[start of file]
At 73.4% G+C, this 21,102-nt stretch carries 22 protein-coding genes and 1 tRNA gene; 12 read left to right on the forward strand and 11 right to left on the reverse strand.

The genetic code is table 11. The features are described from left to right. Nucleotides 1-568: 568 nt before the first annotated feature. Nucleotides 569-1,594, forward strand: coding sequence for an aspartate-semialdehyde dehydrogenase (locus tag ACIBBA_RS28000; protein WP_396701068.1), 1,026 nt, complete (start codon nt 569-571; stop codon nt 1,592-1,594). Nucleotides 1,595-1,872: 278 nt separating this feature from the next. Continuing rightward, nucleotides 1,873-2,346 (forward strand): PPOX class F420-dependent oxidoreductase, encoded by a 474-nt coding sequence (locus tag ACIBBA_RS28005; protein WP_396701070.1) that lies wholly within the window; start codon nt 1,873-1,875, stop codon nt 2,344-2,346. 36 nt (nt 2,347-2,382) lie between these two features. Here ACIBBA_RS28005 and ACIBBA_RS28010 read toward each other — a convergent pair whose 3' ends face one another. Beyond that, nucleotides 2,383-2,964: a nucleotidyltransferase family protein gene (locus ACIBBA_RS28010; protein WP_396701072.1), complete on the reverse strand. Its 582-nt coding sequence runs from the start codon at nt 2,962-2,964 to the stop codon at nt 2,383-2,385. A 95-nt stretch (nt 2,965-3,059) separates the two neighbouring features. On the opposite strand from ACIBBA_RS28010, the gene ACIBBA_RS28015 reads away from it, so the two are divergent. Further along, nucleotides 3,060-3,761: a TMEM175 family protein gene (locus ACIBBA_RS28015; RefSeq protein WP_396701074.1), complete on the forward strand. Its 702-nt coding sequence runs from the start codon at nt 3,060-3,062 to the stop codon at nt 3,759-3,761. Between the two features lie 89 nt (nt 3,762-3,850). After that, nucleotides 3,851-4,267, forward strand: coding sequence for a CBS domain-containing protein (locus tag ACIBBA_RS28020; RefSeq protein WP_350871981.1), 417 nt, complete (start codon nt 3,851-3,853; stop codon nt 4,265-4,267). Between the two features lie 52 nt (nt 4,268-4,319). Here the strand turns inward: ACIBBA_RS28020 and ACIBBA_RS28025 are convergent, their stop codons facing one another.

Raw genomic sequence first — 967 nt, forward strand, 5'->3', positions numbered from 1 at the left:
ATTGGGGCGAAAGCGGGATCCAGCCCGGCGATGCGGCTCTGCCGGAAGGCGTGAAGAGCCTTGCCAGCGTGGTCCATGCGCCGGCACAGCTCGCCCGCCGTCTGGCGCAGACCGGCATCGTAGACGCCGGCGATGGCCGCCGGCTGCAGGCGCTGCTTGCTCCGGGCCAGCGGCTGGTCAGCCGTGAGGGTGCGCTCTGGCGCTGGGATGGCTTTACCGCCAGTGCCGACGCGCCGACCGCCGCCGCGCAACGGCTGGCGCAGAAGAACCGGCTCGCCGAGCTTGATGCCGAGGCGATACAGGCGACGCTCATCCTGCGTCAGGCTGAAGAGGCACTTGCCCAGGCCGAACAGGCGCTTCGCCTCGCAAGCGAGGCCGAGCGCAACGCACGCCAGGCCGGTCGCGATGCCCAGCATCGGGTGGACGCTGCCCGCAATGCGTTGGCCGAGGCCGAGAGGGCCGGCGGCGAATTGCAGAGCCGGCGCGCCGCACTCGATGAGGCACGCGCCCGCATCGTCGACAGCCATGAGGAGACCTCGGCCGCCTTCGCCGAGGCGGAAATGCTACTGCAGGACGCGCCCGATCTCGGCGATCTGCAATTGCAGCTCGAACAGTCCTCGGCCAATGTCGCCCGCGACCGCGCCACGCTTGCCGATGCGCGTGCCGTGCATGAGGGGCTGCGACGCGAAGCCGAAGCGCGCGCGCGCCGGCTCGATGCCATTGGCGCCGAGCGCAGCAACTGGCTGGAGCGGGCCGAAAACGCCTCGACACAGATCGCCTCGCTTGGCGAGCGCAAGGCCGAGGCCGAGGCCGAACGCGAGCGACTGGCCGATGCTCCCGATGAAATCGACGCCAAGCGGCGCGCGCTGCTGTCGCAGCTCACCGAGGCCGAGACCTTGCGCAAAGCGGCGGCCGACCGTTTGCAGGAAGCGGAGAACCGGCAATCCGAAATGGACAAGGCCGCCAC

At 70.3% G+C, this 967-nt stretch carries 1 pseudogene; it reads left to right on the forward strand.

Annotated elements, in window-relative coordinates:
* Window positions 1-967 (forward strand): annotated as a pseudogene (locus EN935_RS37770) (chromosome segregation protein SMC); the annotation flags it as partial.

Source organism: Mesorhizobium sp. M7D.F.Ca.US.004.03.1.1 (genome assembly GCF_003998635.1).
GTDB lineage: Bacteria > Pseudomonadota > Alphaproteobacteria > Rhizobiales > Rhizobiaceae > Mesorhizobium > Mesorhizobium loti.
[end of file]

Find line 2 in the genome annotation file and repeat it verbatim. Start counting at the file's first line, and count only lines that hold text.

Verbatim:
The genetic code is table 11. The features are described from left to right. Nucleotides 1-568: 568 nt before the first annotated feature. Nucleotides 569-1,594, forward strand: coding sequence for an aspartate-semialdehyde dehydrogenase (locus tag ACIBBA_RS28000; protein WP_396701068.1), 1,026 nt, complete (start codon nt 569-571; stop codon nt 1,592-1,594). Nucleotides 1,595-1,872: 278 nt separating this feature from the next. Continuing rightward, nucleotides 1,873-2,346 (forward strand): PPOX class F420-dependent oxidoreductase, encoded by a 474-nt coding sequence (locus tag ACIBBA_RS28005; protein WP_396701070.1) that lies wholly within the window; start codon nt 1,873-1,875, stop codon nt 2,344-2,346. 36 nt (nt 2,347-2,382) lie between these two features. Here ACIBBA_RS28005 and ACIBBA_RS28010 read toward each other — a convergent pair whose 3' ends face one another. Beyond that, nucleotides 2,383-2,964: a nucleotidyltransferase family protein gene (locus ACIBBA_RS28010; protein WP_396701072.1), complete on the reverse strand. Its 582-nt coding sequence runs from the start codon at nt 2,962-2,964 to the stop codon at nt 2,383-2,385. A 95-nt stretch (nt 2,965-3,059) separates the two neighbouring features. On the opposite strand from ACIBBA_RS28010, the gene ACIBBA_RS28015 reads away from it, so the two are divergent. Further along, nucleotides 3,060-3,761: a TMEM175 family protein gene (locus ACIBBA_RS28015; RefSeq protein WP_396701074.1), complete on the forward strand. Its 702-nt coding sequence runs from the start codon at nt 3,060-3,062 to the stop codon at nt 3,759-3,761. Between the two features lie 89 nt (nt 3,762-3,850). After that, nucleotides 3,851-4,267, forward strand: coding sequence for a CBS domain-containing protein (locus tag ACIBBA_RS28020; RefSeq protein WP_350871981.1), 417 nt, complete (start codon nt 3,851-3,853; stop codon nt 4,265-4,267). Between the two features lie 52 nt (nt 4,268-4,319). Here the strand turns inward: ACIBBA_RS28020 and ACIBBA_RS28025 are convergent, their stop codons facing one another.